Tuesday, January 16, 2007

Basquiat 81

After seeing Art School Confidential I became interested in researching how art is portrayed film-wise. I saw Ed Harris in Pollock a while back but never saw Basquiat for some reason. Schnabel’s film is a real rags to riches story about the early eighty’s wunderkind It is a straight forward morality tale that doesn’t end well. Sort of rock and roll really and I’m not sure if it rings true or not. I suspect that given the celebrity lineup even in cameos that it is a too Hollywood to be an honest depiction. Wilhem Defoe has a small part as an electrician and Christopher Walken plays a journalist for about 3 minutes! The time is sure interesting and I am wondering about the Basquiat/Warhol relationship. Basquiat died one year after Warhol oddly enough and I have a vague memory of seeing a show of work they made together. The film made in 96 already has the notion that art is only made to sell in the opposite way from the Van Gogh myth of the starving misunderstood genius. Remember Kirk Douglas going mad in a straw hat? I prefer the Alec Guinness sort of con-man/alcoholic/genius artist in the Horse’s Mouth, a little gem way before Star Wars. Now that I’m on the subject of morality, what about The Portrait of Dorian Gray? I saw that on PBS recently. Dorian sells his soul for everlasting life and what a drag that turned out to be. It’s basically a Victorian horror film which brings me back to the art world. The Soho boom of the 80’s petered out with a recession but those swinging days are nothing compared to what is going on now. Perhaps the figures aren’t looming as large, but there are more of them. You even see a little of the ancient New Image inflections returning now and again. After seeing Basquiat, I watched Downtown 81, a nearly plotless romp which caught the street mood better, including the bad acting and excellent glimpses of bands like Tuxedo Moon and the Plastics. That was worth the price of rental on its own. Still, no film maker has ever caught that sixties/seventies Me-Generation evolving into a major New Wave Party. The music was rich and it is ripe for parody. Just watch out for the water bugs on Avenue B.

3 comments:

Gerard Brown said...

The artist movie list could go on forever, and there are a few people who've given it some serious thought elsewhere. I just wanted to remind you of a classic, point out a newer film too often over looked because its subject is a photographer - not a painter - and put in a good word for my favorite example of the genre.

The overlooked film is Martin Scorsese’s segment in New York Stories where Nick Nolte does his best lion-in-winter, chewing up the scenery as a lecherous, aging Ab-Ex painter. One of my professors in undergraduate school actually took time out of a drawing class to show this on video - presumably because he thought it was inspiring (this was before irony had been invented...). Yipes.

The overlooked film is John Waters’ 1998 movie, Pecker. Not so recent after all, but a film that is much more watchable than Zwigoff’s awful, muddled Art School Confidential (when I think of all the therapy Daniel Clowes could have gotten for his animosity toward art schools with the money spent making this film, I cry). Pecker’s meteoric rise and subsequent fall from art world grace is all the funnier because we know that he has no talent – unlike the Jerome Platz character (catatonically played by Max Minghella) in Art School, who’s supposed to be brilliant but whose faux academic chops are entirely unconvincing.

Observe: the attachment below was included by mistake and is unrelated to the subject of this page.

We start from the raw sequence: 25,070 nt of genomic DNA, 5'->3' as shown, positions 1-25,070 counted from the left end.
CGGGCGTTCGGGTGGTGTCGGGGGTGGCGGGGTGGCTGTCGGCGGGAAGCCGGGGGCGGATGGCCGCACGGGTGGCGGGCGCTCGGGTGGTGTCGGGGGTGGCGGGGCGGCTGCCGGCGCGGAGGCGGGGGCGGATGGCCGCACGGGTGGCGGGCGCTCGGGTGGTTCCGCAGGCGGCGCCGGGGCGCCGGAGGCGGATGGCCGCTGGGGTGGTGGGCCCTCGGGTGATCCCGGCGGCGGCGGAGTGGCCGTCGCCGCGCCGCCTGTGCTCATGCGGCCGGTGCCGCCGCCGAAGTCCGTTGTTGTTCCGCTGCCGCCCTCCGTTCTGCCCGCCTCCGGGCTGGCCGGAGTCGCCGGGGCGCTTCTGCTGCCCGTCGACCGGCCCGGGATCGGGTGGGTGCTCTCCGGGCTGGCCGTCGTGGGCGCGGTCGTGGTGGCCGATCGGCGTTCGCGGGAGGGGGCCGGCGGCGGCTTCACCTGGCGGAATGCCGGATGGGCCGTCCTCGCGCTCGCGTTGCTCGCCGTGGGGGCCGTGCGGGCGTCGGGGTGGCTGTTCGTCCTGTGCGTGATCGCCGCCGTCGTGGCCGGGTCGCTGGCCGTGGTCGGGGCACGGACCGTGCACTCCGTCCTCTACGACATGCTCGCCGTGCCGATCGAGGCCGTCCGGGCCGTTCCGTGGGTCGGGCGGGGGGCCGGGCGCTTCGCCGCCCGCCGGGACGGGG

The personal fave is Hal Hartley’s 1997 Henry Fool. This is really a movie about art in general, not only about poetry. It’s shot in Hartley’s stiff, almost kabuki style, which at first just feels weird, but then seems like the most natural way to address the artifice of art itself. When trash-collector-turned poet Simon Grim (masterfully played by James Urbaniak) lectures Henry Fool (Thomas Jay Ryan) on how working - not leading a romantic lifestyle that looked like a poet’s - had turned him into a poet, it breaks your heart and sends you running to the studio for some honest labor.

I thought I’d put this in there so your Netflicks list would stay long. Keep up the good work, James. And – one little favor? Remember to use paragraphs writing your blog. They make it easier to read for those of us with attention deficit disorder…

James Rosenthal said...

gb,

Thanks for the excellent suggestions. I shall check out those films. One I forgot was High Art which lampoons NY gallerists magnificantly. The other thing about Art School Confidential: Why all the British actors? I counted three!

JR

dan said...

Henry Fool is among my favorites! It resonates at many levels of process and persona. I hear Hartley is coming out with a sequal based on Simon Grim's sister (played by Parker Posey). Anyone hear word on its eta?

Horse's Mouth is a hoot, and the book is even hootier. One of the great opening paragraphs full of visual info, as if looking at a painting.

another movie missed, and in the line of Scorcese's shorts (Nick Nolte made a great AbEx man)was Dreams, by Kurasawa, which feature a japanese painter who had a passion for Van Gogh and actually walked into his landscapes. Scorcese played a torqued soul of Vincent in a cameo.